This is nothing new, or really at all surprising. And I thoroughly enjoyed plenty of those movies – many of them rightly deserve the acclaim and success they have achieved.

But today I saw Selma.

I have attempted about 5 times to write the next sentence of this post, but have been unable to. I do not have the words to describe how I felt watching this movie or how I felt after this movie ended. I think I have a pretty wide vocabulary (I am an English teacher), but I have failed to come up with the adjectives necessary to adequately describe the experience. The best I can do is this: when the movie ended, the thought ringing most loudly through my head was “More. I want more like this.”

In most conversations I have had where Selma has come up, it has been described as “the movie about MLK.” But there is a reason the movie is called Selma and not King. Dr. King is in it and is a central figure, but the story is not about him. It is about a community. It is about a place and time. It is about a movement. It is about what happens not just when “a man stands up and says enough is enough,” but about when an entire group of people does. It is about the forces that limit progress and cast doubt and challenge people’s faith. It is about the difficulty of bringing a group of individuals together to work towards a common goal, and about what can be achieved when those individuals persevere through those difficulties and find a way to bring about change.

Selma puts Dr. King in context in a way that I have never seen before. The movie humanizes him, and it is so striking because it reveals how often he has been deified in previous narratives, particularly narratives crafted by white storytellers, whether that be in popular media or in high school textbooks. By taking Dr. King off the pedestal he is so often placed on and showing him as one among many, it not only makes for a more compelling story, but also elevates all the others around him who were so important to the work of the Civil Rights Movement. I knew the name Ralph Abernathy because he was with Dr. King when he was assassinated in Memphis. But I didn’t know the name Jimmie Lee Jackson or Bayard Rustin or James Orange or Andrew Young or Amelia Boynton or Diane Nash or James Bevel or John Lewis. This movie made me want to take a course on every single one of them.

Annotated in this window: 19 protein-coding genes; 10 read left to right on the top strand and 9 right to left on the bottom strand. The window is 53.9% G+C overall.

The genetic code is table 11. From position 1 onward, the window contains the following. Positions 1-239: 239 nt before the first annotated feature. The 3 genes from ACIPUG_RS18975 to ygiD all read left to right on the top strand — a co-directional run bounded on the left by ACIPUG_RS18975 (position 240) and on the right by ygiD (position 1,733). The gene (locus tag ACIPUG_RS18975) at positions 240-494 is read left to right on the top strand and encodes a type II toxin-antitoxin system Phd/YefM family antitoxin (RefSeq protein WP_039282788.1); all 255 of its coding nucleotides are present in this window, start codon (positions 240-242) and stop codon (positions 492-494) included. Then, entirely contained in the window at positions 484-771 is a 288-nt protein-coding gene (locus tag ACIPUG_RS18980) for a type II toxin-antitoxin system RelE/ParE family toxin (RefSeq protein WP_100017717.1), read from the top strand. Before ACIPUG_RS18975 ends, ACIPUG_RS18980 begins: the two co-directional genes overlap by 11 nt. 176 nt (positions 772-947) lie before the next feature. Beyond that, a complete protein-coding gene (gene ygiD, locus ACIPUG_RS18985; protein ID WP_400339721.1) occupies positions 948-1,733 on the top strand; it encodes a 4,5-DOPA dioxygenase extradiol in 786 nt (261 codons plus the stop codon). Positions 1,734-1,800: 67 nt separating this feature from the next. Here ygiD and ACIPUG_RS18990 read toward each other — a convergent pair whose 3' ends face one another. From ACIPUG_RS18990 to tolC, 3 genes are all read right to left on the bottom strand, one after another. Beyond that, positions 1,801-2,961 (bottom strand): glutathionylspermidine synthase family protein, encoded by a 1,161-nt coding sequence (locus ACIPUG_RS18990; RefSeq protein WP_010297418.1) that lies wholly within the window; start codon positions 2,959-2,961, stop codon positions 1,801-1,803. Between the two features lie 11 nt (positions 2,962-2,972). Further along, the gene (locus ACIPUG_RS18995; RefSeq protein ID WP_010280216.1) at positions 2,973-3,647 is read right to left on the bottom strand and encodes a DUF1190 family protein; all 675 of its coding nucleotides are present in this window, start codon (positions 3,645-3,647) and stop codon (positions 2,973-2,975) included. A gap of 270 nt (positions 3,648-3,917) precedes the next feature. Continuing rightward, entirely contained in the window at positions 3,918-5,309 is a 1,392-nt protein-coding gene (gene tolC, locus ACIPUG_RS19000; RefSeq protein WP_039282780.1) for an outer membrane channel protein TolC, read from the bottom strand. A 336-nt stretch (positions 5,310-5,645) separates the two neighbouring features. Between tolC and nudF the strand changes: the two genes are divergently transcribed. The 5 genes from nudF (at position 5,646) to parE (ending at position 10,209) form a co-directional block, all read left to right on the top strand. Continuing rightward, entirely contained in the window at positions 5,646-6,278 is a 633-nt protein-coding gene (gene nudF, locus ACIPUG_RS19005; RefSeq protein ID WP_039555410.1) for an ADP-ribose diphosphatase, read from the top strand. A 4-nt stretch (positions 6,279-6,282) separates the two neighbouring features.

The movie also made me want to learn more about the SCLC and SNCC and other organizations that are left out of the conversation on the Civil Rights Movement, who worked long and hard at grassroots efforts to build momentum for those larger pieces of legislation that we tend to focus on.

Speaking of legislation, I know there has been criticism of the way President Johnson is depicted in the movie, saying it paints him as more antagonistic than he actually was towards the movement. And maybe that criticism is valid; it’s not something I’m an expert on, so I don’t know. But the criticism reminds me of a post that’s been circulating Tumblr over the past couple of months that talks about the length of the Montgomery Bus Boycott. The post points out that we forget how long the Civil Rights Movement took and asserts that it might be because we hate to think that the United States resisted changing. We want to believe that most white people just didn’t know how bad it was, and that when they found out, they immediately worked to fix it.